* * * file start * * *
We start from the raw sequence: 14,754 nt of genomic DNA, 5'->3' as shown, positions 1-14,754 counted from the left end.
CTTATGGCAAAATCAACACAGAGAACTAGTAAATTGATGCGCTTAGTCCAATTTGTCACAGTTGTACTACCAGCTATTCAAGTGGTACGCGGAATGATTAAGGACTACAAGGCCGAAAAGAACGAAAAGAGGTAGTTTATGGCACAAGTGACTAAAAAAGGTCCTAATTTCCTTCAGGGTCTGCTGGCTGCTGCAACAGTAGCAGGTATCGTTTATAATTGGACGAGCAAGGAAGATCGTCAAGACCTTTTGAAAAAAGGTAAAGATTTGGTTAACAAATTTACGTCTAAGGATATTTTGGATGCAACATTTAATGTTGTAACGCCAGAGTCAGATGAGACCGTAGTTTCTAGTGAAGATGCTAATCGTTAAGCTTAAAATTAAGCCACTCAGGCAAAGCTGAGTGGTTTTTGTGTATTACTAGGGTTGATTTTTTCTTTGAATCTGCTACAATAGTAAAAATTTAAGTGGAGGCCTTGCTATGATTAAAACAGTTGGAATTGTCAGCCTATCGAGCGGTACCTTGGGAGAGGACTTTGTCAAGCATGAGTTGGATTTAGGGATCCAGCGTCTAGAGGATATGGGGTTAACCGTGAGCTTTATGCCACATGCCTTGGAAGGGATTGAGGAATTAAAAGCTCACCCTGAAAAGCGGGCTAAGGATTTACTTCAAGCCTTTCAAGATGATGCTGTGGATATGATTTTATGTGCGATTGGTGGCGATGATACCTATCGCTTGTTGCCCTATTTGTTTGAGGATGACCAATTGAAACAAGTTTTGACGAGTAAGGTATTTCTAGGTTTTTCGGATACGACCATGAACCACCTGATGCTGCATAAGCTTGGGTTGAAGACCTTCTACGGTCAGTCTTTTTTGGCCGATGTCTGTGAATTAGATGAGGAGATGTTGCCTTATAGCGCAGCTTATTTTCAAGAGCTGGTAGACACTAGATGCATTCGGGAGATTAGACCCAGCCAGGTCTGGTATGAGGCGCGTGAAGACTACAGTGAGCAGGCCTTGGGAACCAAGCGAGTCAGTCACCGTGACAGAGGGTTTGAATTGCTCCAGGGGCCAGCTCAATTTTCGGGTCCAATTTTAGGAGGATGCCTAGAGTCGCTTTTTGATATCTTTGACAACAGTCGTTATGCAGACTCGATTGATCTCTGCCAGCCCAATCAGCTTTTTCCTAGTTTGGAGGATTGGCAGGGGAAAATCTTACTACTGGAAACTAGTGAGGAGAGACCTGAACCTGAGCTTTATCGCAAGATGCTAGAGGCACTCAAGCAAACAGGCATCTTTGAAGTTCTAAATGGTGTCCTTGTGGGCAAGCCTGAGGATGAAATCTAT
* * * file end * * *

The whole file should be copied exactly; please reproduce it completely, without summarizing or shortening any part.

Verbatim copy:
We start from the raw sequence: 14,754 nt of genomic DNA, 5'->3' as shown, positions 1-14,754 counted from the left end.
CTTATGGCAAAATCAACACAGAGAACTAGTAAATTGATGCGCTTAGTCCAATTTGTCACAGTTGTACTACCAGCTATTCAAGTGGTACGCGGAATGATTAAGGACTACAAGGCCGAAAAGAACGAAAAGAGGTAGTTTATGGCACAAGTGACTAAAAAAGGTCCTAATTTCCTTCAGGGTCTGCTGGCTGCTGCAACAGTAGCAGGTATCGTTTATAATTGGACGAGCAAGGAAGATCGTCAAGACCTTTTGAAAAAAGGTAAAGATTTGGTTAACAAATTTACGTCTAAGGATATTTTGGATGCAACATTTAATGTTGTAACGCCAGAGTCAGATGAGACCGTAGTTTCTAGTGAAGATGCTAATCGTTAAGCTTAAAATTAAGCCACTCAGGCAAAGCTGAGTGGTTTTTGTGTATTACTAGGGTTGATTTTTTCTTTGAATCTGCTACAATAGTAAAAATTTAAGTGGAGGCCTTGCTATGATTAAAACAGTTGGAATTGTCAGCCTATCGAGCGGTACCTTGGGAGAGGACTTTGTCAAGCATGAGTTGGATTTAGGGATCCAGCGTCTAGAGGATATGGGGTTAACCGTGAGCTTTATGCCACATGCCTTGGAAGGGATTGAGGAATTAAAAGCTCACCCTGAAAAGCGGGCTAAGGATTTACTTCAAGCCTTTCAAGATGATGCTGTGGATATGATTTTATGTGCGATTGGTGGCGATGATACCTATCGCTTGTTGCCCTATTTGTTTGAGGATGACCAATTGAAACAAGTTTTGACGAGTAAGGTATTTCTAGGTTTTTCGGATACGACCATGAACCACCTGATGCTGCATAAGCTTGGGTTGAAGACCTTCTACGGTCAGTCTTTTTTGGCCGATGTCTGTGAATTAGATGAGGAGATGTTGCCTTATAGCGCAGCTTATTTTCAAGAGCTGGTAGACACTAGATGCATTCGGGAGATTAGACCCAGCCAGGTCTGGTATGAGGCGCGTGAAGACTACAGTGAGCAGGCCTTGGGAACCAAGCGAGTCAGTCACCGTGACAGAGGGTTTGAATTGCTCCAGGGGCCAGCTCAATTTTCGGGTCCAATTTTAGGAGGATGCCTAGAGTCGCTTTTTGATATCTTTGACAACAGTCGTTATGCAGACTCGATTGATCTCTGCCAGCCCAATCAGCTTTTTCCTAGTTTGGAGGATTGGCAGGGGAAAATCTTACTACTGGAAACTAGTGAGGAGAGACCTGAACCTGAGCTTTATCGCAAGATGCTAGAGGCACTCAAGCAAACAGGCATCTTTGAAGTTCTAAATGGTGTCCTTGTGGGCAAGCCTGAGGATGAAATCTAT